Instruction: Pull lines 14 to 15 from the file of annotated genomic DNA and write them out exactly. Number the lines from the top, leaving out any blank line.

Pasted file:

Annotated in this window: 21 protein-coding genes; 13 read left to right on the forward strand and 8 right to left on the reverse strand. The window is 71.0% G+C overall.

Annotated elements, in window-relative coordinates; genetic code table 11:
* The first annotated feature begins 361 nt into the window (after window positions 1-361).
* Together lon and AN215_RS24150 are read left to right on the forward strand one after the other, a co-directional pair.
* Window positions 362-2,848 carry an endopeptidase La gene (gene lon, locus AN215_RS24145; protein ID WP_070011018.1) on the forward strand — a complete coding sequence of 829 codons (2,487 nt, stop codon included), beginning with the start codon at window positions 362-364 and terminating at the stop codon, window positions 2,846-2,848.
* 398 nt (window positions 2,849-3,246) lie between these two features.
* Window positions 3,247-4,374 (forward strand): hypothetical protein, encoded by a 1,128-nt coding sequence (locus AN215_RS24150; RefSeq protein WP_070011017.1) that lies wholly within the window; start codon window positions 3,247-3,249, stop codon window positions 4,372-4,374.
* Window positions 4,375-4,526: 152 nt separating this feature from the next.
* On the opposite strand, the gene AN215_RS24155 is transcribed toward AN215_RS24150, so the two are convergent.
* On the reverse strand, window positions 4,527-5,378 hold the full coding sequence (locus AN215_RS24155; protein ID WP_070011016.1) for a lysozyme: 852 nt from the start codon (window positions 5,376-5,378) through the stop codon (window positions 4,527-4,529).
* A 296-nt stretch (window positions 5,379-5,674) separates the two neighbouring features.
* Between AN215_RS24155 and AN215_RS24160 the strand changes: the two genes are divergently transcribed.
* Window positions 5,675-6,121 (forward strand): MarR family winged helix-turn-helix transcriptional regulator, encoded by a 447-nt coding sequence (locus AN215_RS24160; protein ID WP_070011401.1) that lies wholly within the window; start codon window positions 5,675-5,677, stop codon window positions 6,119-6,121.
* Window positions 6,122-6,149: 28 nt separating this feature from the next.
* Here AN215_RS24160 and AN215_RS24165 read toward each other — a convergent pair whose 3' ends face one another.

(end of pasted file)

* Window positions 6,122-6,149: 28 nt separating this feature from the next.
* Here AN215_RS24160 and AN215_RS24165 read toward each other — a convergent pair whose 3' ends face one another.